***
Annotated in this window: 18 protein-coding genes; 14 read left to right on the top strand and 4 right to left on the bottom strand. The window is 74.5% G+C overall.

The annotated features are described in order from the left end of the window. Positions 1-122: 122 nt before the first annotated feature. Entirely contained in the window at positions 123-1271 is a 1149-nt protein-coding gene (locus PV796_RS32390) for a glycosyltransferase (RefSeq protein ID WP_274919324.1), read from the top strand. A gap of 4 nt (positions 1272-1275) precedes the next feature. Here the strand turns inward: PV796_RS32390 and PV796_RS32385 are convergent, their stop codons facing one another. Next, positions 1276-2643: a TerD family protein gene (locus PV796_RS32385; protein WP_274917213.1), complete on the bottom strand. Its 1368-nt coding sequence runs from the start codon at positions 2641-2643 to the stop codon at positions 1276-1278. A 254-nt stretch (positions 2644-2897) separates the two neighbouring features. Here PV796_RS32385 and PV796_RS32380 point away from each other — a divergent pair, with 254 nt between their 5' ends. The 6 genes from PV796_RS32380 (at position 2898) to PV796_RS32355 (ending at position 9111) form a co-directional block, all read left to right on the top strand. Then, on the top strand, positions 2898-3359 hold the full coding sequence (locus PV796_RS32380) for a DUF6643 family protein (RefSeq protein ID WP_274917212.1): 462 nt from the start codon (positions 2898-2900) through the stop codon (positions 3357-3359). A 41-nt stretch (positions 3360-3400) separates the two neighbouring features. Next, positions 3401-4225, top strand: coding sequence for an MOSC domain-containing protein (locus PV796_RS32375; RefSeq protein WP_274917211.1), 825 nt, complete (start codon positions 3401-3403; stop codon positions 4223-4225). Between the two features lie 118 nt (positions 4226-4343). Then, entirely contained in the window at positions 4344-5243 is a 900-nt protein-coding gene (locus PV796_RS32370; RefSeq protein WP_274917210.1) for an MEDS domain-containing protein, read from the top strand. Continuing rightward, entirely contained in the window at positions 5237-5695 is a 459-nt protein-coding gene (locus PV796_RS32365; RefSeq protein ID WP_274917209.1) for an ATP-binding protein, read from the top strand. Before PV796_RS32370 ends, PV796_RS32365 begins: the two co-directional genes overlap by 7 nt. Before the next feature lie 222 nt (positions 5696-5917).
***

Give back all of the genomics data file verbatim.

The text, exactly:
Annotated in this window: 18 protein-coding genes; 14 read left to right on the top strand and 4 right to left on the bottom strand. The window is 74.5% G+C overall.

The annotated features are described in order from the left end of the window. Positions 1-122: 122 nt before the first annotated feature. Entirely contained in the window at positions 123-1271 is a 1149-nt protein-coding gene (locus PV796_RS32390) for a glycosyltransferase (RefSeq protein ID WP_274919324.1), read from the top strand. A gap of 4 nt (positions 1272-1275) precedes the next feature. Here the strand turns inward: PV796_RS32390 and PV796_RS32385 are convergent, their stop codons facing one another. Next, positions 1276-2643: a TerD family protein gene (locus PV796_RS32385; protein WP_274917213.1), complete on the bottom strand. Its 1368-nt coding sequence runs from the start codon at positions 2641-2643 to the stop codon at positions 1276-1278. A 254-nt stretch (positions 2644-2897) separates the two neighbouring features. Here PV796_RS32385 and PV796_RS32380 point away from each other — a divergent pair, with 254 nt between their 5' ends. The 6 genes from PV796_RS32380 (at position 2898) to PV796_RS32355 (ending at position 9111) form a co-directional block, all read left to right on the top strand. Then, on the top strand, positions 2898-3359 hold the full coding sequence (locus PV796_RS32380) for a DUF6643 family protein (RefSeq protein ID WP_274917212.1): 462 nt from the start codon (positions 2898-2900) through the stop codon (positions 3357-3359). A 41-nt stretch (positions 3360-3400) separates the two neighbouring features. Next, positions 3401-4225, top strand: coding sequence for an MOSC domain-containing protein (locus PV796_RS32375; RefSeq protein WP_274917211.1), 825 nt, complete (start codon positions 3401-3403; stop codon positions 4223-4225). Between the two features lie 118 nt (positions 4226-4343). Then, entirely contained in the window at positions 4344-5243 is a 900-nt protein-coding gene (locus PV796_RS32370; RefSeq protein WP_274917210.1) for an MEDS domain-containing protein, read from the top strand. Continuing rightward, entirely contained in the window at positions 5237-5695 is a 459-nt protein-coding gene (locus PV796_RS32365; RefSeq protein ID WP_274917209.1) for an ATP-binding protein, read from the top strand. Before PV796_RS32370 ends, PV796_RS32365 begins: the two co-directional genes overlap by 7 nt. Before the next feature lie 222 nt (positions 5696-5917).